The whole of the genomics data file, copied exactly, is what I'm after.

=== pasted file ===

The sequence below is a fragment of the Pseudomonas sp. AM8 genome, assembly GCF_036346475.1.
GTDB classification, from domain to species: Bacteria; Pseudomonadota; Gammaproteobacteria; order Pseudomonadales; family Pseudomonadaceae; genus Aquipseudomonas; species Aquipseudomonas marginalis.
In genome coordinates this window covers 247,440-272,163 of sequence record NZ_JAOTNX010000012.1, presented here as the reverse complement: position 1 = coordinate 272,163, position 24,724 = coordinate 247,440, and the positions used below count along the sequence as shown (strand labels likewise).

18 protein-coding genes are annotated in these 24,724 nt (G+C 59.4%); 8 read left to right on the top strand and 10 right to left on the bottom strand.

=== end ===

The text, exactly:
The sequence below is a fragment of the Pseudomonas sp. AM8 genome, assembly GCF_036346475.1.
GTDB classification, from domain to species: Bacteria; Pseudomonadota; Gammaproteobacteria; order Pseudomonadales; family Pseudomonadaceae; genus Aquipseudomonas; species Aquipseudomonas marginalis.
In genome coordinates this window covers 247,440-272,163 of sequence record NZ_JAOTNX010000012.1, presented here as the reverse complement: position 1 = coordinate 272,163, position 24,724 = coordinate 247,440, and the positions used below count along the sequence as shown (strand labels likewise).

18 protein-coding genes are annotated in these 24,724 nt (G+C 59.4%); 8 read left to right on the top strand and 10 right to left on the bottom strand.